B7
As emphasized also in the main text, the introduction of a random variable here should be seen only as a poor man's approach towards modelling an essentially ill-defined quantity. We do not expect the full theory of quantum gravity to be non-deterministic, but we are forced to take into account an *effectively* random correction to the notion of position, if we are to consider gravity's first-order perturbation to quantum dynamics. The equality of the numerical pre-factors of and *ξ* reflects the fact that the correction owing to gravity should depend on the spatial spread of the wave function.

We thus finally reproduce equation (3.1) as the effective, phenomenological description of the minimal correction to the unitary Schrödinger equation owing to the influence of general covariance (van Wezel 2010): B8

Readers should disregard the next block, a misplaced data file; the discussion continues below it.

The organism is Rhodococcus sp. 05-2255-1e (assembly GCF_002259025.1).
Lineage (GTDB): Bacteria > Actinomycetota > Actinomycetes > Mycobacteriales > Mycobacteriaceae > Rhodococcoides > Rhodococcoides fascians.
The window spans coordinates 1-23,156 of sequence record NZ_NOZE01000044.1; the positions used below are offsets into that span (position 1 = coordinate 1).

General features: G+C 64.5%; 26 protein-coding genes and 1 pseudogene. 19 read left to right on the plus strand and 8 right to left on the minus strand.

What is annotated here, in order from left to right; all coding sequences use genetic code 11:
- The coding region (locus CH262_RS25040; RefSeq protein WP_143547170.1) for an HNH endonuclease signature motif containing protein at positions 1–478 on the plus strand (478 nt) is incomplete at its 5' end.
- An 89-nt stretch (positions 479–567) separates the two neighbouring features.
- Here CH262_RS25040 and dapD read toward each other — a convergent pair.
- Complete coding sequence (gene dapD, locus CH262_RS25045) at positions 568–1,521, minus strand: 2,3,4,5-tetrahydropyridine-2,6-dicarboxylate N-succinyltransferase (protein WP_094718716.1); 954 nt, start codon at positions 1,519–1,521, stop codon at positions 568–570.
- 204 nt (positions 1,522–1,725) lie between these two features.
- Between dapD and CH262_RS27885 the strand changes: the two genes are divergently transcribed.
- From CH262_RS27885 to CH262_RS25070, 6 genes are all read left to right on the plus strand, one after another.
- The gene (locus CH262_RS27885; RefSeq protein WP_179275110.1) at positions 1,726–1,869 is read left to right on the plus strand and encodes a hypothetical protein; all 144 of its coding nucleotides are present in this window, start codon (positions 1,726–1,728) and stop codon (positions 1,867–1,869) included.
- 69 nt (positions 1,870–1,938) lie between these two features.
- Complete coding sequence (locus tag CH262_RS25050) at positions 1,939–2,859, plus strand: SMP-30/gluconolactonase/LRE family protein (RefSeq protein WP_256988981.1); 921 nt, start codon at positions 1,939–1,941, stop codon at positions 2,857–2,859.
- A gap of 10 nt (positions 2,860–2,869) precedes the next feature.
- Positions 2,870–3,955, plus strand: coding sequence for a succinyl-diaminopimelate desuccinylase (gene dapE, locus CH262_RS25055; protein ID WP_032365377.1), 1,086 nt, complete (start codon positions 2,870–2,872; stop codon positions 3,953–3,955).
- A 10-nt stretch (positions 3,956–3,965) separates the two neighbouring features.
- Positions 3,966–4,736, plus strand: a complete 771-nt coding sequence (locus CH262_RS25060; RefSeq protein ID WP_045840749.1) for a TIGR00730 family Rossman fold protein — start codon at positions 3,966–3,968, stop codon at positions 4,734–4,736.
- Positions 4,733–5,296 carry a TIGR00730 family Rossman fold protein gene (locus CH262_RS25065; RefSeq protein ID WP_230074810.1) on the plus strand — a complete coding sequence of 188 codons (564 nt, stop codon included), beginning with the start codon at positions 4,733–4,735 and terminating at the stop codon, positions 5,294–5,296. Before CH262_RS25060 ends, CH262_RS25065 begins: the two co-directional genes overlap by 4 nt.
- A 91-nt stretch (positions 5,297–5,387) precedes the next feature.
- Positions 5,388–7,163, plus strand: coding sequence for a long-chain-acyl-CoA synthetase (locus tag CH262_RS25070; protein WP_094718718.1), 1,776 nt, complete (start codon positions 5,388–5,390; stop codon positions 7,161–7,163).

This final form of the modified Schrödinger equation can be straightforwardly integrated using standard numerical methods to yield a phenomenological prediction for the expected time evolution of the proposed resonator experiment.

## Footnotes

↵1 Notice that for a general initial norm |

*N*_{0}|^{2}≡|*α*|^{2}+|*β*|^{2}, we find probabilities |*α*^{2}|/|*N*_{0}|^{2}and |*β*|^{2}/|*N*_{0}|^{2}instead.

- Received March 30, 2011.
- Accepted July 11, 2011.

- This journal is © 2011 The Royal Society